The Curiosity rover took a picture of something pretty enticing this week on the surface of Mars. While the object in question looks like a tiny little flower or maybe even some type of organic feature, the rover team confirmed this object is a mineral formation, with delicate structures that formed by minerals precipitating from water.
Curiosity has actually seen these types of features before, which are called diagenetic crystal clusters. Diagenetic means the recombination or rearrangement of minerals, and these features consist of three-dimensional crystal clusters, likely made of a combination of minerals.
Curiosity deputy project scientist Abigail Fraeman said on Twitter that these features that were seen previously were made of salts called sulfates.
(1/3) Your Friday moment of zen: A beautiful new microscopic image from @MarsCuriosity shows teeny, tiny delicate structures that formed by mineral precipitating from water.
— Abigail Fraeman (@abbyfrae) February 26, 2022
From studies of previous features like this found on Mars (you can read a paper on them here), originally the feature was embedded within a rock, which eroded away over time. These mineral clusters, however, appear to be resistant to erosion.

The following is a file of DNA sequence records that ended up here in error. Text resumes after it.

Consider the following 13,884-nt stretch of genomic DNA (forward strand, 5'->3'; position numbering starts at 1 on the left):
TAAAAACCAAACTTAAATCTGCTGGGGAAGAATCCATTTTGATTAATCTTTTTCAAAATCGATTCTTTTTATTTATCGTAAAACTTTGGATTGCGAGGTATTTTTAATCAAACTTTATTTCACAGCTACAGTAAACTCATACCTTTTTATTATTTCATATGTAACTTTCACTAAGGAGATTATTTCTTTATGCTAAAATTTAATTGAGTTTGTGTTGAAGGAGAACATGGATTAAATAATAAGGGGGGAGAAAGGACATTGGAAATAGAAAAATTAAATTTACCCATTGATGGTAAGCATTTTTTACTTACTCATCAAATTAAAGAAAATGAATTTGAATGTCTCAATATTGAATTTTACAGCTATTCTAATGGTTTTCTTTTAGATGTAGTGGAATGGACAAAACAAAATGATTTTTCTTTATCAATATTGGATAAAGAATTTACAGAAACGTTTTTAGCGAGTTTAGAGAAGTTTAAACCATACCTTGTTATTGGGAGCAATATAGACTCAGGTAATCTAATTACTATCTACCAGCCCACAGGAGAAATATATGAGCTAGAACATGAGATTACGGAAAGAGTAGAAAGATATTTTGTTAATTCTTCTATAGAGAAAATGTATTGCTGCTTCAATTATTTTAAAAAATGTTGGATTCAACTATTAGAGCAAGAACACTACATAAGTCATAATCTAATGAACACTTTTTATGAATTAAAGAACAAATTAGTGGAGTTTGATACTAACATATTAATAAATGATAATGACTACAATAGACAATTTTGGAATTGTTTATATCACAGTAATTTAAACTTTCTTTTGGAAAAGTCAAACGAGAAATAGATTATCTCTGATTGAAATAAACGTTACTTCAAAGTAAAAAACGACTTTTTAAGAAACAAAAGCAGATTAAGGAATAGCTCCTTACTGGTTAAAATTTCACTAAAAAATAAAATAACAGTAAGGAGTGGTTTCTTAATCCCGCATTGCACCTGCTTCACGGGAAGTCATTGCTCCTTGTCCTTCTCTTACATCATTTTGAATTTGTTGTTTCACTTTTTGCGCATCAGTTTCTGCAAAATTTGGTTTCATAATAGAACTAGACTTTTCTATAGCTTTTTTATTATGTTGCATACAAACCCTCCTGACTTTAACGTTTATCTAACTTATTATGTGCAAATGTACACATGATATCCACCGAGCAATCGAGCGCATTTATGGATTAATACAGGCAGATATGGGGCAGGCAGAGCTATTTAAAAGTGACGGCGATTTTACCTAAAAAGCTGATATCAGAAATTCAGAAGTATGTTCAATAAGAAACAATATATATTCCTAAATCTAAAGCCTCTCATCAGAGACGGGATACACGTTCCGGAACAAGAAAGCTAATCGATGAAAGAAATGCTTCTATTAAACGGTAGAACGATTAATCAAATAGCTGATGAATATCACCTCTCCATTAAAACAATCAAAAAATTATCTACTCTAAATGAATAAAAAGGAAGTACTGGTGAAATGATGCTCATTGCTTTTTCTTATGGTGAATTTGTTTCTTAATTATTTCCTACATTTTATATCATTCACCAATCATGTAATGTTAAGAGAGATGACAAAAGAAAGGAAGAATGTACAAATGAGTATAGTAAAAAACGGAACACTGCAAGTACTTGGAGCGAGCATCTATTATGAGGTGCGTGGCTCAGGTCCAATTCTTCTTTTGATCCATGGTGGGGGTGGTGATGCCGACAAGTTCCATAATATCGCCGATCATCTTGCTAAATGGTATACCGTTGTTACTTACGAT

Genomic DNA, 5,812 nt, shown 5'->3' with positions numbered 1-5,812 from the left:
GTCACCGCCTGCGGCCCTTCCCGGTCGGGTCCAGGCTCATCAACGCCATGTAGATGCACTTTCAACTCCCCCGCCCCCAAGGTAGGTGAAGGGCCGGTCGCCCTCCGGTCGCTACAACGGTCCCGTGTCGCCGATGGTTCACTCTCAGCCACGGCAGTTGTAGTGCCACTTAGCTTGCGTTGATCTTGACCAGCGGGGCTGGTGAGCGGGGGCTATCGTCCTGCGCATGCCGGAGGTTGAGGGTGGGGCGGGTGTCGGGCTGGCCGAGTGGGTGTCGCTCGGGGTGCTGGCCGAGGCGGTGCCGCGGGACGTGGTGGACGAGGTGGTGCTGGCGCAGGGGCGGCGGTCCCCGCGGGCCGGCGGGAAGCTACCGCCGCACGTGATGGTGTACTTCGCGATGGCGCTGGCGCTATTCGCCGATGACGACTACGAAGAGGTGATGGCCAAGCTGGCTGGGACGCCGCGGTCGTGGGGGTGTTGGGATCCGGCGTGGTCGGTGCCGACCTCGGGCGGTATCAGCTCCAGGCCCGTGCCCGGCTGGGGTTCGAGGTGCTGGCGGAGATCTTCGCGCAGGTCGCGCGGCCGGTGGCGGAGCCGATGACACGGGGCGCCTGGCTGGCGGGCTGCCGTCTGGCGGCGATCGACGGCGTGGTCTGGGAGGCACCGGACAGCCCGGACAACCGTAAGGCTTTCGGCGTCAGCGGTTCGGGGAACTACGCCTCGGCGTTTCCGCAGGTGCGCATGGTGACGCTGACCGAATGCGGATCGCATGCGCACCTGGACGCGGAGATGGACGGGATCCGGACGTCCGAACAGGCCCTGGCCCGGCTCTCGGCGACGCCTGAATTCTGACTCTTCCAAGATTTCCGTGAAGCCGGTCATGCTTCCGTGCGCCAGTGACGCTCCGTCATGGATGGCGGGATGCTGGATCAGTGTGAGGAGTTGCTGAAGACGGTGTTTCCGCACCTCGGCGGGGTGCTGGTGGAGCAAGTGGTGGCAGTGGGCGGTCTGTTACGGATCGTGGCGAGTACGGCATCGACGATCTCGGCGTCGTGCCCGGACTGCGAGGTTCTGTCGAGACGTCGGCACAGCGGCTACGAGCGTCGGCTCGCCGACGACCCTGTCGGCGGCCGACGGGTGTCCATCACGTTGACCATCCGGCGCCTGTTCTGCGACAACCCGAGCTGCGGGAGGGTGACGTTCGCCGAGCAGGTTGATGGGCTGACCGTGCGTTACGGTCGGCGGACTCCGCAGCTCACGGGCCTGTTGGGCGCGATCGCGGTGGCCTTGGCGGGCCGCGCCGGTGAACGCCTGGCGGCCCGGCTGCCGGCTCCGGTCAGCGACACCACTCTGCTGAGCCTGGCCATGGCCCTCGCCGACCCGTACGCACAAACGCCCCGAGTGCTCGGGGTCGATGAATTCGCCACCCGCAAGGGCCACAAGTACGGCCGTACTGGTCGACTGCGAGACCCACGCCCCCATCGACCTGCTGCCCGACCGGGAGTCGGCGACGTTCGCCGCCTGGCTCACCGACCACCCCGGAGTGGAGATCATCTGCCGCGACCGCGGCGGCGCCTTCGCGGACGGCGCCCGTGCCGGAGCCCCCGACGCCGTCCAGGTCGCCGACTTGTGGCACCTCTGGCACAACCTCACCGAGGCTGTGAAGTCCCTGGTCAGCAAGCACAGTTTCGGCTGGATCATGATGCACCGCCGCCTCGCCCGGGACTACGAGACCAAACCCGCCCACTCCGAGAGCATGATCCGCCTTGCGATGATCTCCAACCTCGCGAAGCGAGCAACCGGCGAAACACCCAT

Another name for these features is concretion, which you may remember from the Opportunity rover, who saw features that were nicknamed ‘blueberries,’ since they were small and round. You can see round concretions next to the flower-like feature in this image.
The rover science team saw this feature earlier this week and named it ‘Blackthorn Salt’. They used the rover’s Mars Hand Lens Imager, called MAHLI, to take these close-up images. This camera is the rover’s version of the magnifying hand lens that geologists usually carry with them into the field. MAHLI’s close-up images reveal the minerals and textures in rock surfaces.
Here you can see a 3-D model of the object, thanks to Simeon Schmauss:
Curiosity found another flower-like feature back in 2013, and the Spirit rover found similar-looking rocks that were nicknamed ‘cauliflower’ features because of their knobby protuberances.
Our thanks to Kevin Gill who processed the images, taken on Sol 3397. See more great Curiosity images processed by Kevin at his Flickr page.